In summary, either a large share of a commodity at EU level (in the case of gas) or a critical share of a commodity for specific EU Member States (in the case of oil and electricity) is imported into the EU from third countries via physical connections (pipelines or cables). The construction of such complex infrastructure, in some cases spanning several thousand kilometers, was often and is still based on complex contractual agreements between the project promoters that is often underpinned by one or several agreements between the producing, transiting and receiving countries.

Some of these IGAs, many of which were signed for a long period of time (15 to 30 years), will need to be renewed or amended (this was the case for the recent IGA between Russia and Slovakia on oil supply, which renews the one signed in 1999). Due to the long time span of many IGAs, their renewal and notification is subject to a cyclical effect. It does not therefore necessarily follow that because the Commission has only been notified of one IGA since 2012 that it will not be notified of new IGAs in future. It is also not the number of notified IGAs that matters but the importance of the projects they underpin, and their compliance with EU law. With respect to the renewal of IGAs for older infrastructure, the initial construction-related risks may also by this point have been mitigated, meaning that it may be all the more important now to carry out an assessment of the IGA's compliance with EU law. A number of IGA's will therefore continue to require a careful legal follow-up. With regard to the transit/transport of gas, for example, some IGAs still prescribe a number of clauses which go against the modern entry/exit system (e.g. some IGAs mandate physical metering of gas and de facto therefore prevent the shift to the modern entry/exit system).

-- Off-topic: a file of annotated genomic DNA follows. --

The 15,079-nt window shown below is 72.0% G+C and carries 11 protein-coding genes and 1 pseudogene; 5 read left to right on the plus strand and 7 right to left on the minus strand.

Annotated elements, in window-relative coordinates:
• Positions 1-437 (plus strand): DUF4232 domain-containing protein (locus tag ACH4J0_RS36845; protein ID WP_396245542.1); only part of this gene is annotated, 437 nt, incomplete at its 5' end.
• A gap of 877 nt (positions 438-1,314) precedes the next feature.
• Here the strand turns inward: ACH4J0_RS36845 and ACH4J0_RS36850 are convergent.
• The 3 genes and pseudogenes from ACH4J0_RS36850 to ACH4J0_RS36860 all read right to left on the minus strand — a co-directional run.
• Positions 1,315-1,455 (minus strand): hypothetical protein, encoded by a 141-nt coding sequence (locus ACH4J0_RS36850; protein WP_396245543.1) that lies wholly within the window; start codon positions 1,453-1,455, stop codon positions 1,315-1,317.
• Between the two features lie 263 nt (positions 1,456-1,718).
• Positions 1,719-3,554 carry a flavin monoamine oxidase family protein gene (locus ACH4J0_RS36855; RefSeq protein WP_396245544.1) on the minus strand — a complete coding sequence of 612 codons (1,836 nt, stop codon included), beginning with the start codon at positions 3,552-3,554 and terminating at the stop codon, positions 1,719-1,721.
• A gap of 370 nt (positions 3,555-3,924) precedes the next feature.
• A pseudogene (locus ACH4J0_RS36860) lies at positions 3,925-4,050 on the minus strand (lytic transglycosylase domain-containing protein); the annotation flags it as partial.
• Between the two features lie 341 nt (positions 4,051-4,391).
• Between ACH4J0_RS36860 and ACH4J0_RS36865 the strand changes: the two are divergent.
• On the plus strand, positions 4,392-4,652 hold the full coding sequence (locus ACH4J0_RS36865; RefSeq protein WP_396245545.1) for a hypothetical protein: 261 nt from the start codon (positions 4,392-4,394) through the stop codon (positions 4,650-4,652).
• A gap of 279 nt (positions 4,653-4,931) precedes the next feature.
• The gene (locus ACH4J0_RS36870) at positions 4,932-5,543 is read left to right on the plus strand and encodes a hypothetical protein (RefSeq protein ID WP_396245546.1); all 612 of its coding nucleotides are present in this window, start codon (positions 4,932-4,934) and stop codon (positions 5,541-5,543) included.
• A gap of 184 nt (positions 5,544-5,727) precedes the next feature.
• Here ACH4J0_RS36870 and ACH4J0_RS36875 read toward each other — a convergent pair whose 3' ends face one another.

Relevance of IGAs to EU diversification policy and for future infrastructure projects

EU import dependency is expected to remain stable or increase over the next two decades 31 (for fuels, technology and other materials). Although only a limited number of new energy corridors are expected to be developed in the coming years, the potential new infrastructure involved in each of them could have an impact on the entire European Union energy market. It is therefore essential that IGAs related to such infrastructure be compatible with EU law and with the EU's diversification policy.

Moreover, for new infrastructure projects, the number of issues typically referred to in IGAs is increasing. As energy routes increase in length, the number, legal hierarchy and complexity of IGAs also increases, such that a simple network connection that would have been built without an IGA in the 1970s increasingly requires a series of overlapping, sometimes conflicting IGAs. To give an example, a network connection from Baku to the EU under the aegis of the Southern Corridor initiative involves up to 20 different agreements, more than half of them being IGAs and "Host Government Agreements" (i.e. agreements between governments and companies). For fuels, liability is a major issue that can only be dealt with by governments and nearly all network connections are subject to bilateral or multilateral IGAs. Through the liability issue, jurisdiction must also be asserted, which implicates tax. In the context of this growing complexity IGAs remain relevant, particularly as regards any potential new energy project development carried out in the context of the EU's energy diversification policy, for instance in the Mediterranean area.

Relevance of IGAs to energy supply